The developed condition of textile manufacturing and other industries in United India before the colonial era is a well-known fact. However, many will be surprised to know that, people of United India were one of the best in making ships.
Before the advent of the colonizers of the East India company, the shipping industry was in full bloom. However, like all other indigenous industries, ship building was also systematically crippled by the British colonial administrators.
Mr. William Digby’s account is a testament to the fact that at the port of Calcutta, the shipbuilding industry was already at its zenith when the colonizers began to exercise their control over this area. He mentions that, “In 1800, Governor General Lord Wellesley reports to his masters in London Plan Hall that 10,000 new ships are present on the port of Calcutta, which were built on the same place…. Abundance of wood here will lead to further development in it very soon. It makes clear that in this part as many ships could be built as required by the private English merchants to transport the merchandise”.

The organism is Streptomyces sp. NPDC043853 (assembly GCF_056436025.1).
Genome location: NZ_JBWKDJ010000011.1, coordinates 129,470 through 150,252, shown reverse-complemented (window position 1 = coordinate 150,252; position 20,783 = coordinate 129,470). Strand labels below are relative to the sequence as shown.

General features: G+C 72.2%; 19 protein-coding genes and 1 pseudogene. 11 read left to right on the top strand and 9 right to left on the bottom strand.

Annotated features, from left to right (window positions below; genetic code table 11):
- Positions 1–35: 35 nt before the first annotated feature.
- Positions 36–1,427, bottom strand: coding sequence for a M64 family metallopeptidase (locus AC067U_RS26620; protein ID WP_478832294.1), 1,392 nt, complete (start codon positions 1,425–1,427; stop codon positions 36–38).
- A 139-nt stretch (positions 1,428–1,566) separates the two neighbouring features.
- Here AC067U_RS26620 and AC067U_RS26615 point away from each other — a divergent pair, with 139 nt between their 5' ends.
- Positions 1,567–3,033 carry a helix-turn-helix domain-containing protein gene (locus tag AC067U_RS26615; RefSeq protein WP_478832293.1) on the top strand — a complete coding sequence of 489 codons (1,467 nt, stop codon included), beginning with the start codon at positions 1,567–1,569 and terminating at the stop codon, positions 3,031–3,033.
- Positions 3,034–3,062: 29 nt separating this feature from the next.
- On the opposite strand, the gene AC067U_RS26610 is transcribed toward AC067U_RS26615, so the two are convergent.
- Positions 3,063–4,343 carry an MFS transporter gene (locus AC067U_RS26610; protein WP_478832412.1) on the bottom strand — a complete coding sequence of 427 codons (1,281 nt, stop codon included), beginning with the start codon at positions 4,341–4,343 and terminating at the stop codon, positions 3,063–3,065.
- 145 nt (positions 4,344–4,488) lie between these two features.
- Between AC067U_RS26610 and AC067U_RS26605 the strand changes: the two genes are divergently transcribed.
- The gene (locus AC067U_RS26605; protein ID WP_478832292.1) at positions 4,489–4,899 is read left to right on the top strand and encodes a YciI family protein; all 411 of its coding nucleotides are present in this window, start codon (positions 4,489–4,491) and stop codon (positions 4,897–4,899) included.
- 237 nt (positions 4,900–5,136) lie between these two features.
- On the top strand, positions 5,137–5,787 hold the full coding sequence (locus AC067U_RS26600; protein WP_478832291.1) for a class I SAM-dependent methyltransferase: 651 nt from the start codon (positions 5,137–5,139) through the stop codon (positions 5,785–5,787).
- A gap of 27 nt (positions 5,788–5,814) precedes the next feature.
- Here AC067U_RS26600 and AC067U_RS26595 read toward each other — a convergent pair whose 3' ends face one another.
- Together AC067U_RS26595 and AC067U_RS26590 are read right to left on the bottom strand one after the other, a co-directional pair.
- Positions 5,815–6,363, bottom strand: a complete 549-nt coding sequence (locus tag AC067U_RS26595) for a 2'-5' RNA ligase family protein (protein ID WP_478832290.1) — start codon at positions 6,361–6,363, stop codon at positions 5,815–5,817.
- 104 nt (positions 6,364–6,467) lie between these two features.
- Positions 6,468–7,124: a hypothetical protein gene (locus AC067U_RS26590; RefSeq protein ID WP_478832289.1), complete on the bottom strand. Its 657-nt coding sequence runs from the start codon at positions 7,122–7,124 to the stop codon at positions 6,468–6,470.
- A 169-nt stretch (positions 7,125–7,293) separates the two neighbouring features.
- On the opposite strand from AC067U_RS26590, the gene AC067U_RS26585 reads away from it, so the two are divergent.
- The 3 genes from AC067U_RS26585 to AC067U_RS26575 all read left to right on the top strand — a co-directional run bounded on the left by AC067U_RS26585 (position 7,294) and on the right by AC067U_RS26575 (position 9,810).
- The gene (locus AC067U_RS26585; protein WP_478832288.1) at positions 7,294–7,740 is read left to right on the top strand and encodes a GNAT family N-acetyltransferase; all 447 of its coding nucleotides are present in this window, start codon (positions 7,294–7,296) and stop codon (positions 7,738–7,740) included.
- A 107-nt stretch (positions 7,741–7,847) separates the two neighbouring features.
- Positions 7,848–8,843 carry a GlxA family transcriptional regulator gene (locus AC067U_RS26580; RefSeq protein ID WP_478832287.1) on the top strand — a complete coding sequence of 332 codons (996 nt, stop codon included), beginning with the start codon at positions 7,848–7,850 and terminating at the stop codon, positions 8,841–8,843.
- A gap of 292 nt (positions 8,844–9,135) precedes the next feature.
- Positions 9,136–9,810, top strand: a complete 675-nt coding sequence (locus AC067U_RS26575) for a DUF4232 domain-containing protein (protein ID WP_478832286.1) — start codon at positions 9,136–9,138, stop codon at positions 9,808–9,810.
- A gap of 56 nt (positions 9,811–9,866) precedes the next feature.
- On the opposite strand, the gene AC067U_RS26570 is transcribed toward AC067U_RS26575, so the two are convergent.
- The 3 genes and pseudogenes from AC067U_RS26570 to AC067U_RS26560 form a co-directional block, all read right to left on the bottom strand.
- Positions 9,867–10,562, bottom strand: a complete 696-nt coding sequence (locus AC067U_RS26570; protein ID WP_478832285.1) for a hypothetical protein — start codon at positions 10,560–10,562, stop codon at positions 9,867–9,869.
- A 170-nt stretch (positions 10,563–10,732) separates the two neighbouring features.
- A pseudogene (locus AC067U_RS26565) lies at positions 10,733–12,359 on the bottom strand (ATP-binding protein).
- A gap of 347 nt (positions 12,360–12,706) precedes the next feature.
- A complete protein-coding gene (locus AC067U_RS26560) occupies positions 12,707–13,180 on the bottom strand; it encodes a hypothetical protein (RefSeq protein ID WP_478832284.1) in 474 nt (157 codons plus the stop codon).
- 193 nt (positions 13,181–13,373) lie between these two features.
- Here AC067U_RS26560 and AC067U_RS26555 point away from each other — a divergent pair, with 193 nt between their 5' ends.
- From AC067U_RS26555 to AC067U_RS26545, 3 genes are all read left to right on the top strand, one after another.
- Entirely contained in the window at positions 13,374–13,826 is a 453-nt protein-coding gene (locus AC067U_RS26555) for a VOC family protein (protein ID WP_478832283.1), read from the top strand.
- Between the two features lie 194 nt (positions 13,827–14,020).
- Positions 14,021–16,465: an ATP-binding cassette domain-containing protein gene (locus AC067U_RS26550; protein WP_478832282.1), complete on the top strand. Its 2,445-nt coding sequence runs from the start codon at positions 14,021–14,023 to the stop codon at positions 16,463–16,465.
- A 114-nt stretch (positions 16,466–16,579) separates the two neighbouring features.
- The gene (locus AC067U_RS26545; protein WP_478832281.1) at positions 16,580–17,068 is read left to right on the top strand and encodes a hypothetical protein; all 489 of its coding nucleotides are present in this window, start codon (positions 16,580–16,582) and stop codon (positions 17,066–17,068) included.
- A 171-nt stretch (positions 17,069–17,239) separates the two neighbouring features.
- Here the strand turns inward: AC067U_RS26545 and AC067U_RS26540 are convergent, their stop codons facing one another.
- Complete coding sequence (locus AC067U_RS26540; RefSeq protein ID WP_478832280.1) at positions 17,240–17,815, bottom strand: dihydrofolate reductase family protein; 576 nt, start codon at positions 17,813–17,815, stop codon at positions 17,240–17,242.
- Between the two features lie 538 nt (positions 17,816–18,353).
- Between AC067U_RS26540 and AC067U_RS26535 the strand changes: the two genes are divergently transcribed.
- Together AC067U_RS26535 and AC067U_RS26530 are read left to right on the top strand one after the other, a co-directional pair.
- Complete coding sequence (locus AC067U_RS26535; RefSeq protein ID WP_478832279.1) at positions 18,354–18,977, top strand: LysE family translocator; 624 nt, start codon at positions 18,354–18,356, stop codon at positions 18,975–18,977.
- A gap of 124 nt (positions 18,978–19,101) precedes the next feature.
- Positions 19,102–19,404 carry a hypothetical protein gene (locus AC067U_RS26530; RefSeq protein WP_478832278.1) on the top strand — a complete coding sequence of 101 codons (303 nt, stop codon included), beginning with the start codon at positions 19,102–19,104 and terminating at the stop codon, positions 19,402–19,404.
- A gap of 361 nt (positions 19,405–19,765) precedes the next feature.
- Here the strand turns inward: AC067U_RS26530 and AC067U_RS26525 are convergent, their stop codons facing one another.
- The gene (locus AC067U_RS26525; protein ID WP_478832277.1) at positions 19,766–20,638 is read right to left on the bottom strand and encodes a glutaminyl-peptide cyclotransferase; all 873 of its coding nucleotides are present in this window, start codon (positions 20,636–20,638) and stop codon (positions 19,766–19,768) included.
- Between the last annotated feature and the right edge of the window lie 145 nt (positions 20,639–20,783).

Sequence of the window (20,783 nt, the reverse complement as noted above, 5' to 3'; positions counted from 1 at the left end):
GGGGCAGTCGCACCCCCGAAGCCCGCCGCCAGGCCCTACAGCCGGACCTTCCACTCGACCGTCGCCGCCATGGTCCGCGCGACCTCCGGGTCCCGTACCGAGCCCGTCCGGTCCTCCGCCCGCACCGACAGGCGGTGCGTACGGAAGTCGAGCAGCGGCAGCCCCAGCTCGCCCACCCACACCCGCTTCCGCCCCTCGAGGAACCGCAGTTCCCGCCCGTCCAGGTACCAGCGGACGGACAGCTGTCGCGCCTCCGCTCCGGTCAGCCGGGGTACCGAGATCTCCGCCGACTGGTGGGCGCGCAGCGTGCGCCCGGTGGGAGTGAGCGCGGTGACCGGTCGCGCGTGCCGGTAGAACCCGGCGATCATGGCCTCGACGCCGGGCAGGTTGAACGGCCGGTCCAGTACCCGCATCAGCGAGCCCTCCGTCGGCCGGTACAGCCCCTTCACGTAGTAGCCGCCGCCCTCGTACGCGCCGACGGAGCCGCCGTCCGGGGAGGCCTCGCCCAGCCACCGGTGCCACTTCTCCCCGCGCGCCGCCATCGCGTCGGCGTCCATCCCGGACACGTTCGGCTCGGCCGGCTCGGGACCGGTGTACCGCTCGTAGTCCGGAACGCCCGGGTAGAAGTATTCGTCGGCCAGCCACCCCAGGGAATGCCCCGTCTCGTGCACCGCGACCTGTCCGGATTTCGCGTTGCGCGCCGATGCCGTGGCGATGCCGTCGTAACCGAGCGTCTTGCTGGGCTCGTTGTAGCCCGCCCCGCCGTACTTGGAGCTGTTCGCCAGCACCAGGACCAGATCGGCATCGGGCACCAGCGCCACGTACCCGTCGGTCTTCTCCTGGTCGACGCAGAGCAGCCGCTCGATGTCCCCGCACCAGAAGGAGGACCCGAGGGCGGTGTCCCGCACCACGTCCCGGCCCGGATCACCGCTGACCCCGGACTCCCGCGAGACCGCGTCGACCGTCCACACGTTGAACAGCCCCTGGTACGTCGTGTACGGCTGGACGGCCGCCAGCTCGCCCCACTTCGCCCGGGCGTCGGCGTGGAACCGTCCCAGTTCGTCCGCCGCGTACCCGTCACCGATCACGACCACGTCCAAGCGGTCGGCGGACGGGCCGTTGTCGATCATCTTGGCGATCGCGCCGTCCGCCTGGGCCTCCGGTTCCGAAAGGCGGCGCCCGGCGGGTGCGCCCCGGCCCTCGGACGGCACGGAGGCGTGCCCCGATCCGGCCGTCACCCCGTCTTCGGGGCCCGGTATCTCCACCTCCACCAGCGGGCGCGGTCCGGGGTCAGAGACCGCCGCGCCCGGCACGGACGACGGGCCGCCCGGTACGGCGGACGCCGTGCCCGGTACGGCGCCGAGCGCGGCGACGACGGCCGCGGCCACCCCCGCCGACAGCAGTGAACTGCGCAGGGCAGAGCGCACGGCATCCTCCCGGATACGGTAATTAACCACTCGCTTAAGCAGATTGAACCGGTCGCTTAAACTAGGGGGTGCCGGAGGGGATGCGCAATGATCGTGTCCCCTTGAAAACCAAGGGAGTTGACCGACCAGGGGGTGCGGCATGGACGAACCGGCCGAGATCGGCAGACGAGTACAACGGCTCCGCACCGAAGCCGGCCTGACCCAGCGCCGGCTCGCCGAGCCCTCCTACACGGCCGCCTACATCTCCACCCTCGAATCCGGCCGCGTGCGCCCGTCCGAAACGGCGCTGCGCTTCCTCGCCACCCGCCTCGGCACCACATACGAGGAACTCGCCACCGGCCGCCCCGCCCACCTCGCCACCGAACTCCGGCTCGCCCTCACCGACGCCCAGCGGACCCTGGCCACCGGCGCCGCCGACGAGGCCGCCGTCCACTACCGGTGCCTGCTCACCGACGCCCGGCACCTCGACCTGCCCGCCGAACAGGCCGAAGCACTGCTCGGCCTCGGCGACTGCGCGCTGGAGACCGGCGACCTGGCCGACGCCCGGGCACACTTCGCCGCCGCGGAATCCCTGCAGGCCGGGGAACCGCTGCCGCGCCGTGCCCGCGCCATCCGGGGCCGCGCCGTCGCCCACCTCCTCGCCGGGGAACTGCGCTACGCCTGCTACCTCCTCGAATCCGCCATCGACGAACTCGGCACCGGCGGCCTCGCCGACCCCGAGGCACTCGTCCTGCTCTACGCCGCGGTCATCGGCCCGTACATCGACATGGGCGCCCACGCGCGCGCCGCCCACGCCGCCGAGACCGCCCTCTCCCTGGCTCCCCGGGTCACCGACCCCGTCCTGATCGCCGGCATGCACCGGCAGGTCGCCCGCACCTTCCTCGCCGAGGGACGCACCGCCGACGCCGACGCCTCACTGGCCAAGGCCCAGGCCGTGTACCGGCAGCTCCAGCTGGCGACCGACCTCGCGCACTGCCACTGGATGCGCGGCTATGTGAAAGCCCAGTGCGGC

Mr. Mukherjee writes, “On 16th December 1670, a Ballasorian English resident wrote in his letter to the Directors of Company of London that ships of many English merchants are built here every year. Old and best type of Teak (a type of wood) is available here. Finest quality of iron is also available here in surplus. All sorts of craftsmanship: work such as bolting, pintle-work, nailing, anchor-work, etc are perfectly done by the blacksmith here.”
Since there was a good system of governance in place, that is why the resources that were available nearby were utilized and workers facilitated to ensure development of this vital industry. According to an account, in Bombay two transportation ships or naval warfare ships could be built just in 18 months time. Wood from forests of Gujarat and Malabar were utilized for the purpose of ship building. Iron was also produced within India which was utilized in ships that were made here.
Ships made in India surpassed ships made in Europe. Teak wood ships remained strong even after 50 years of their production.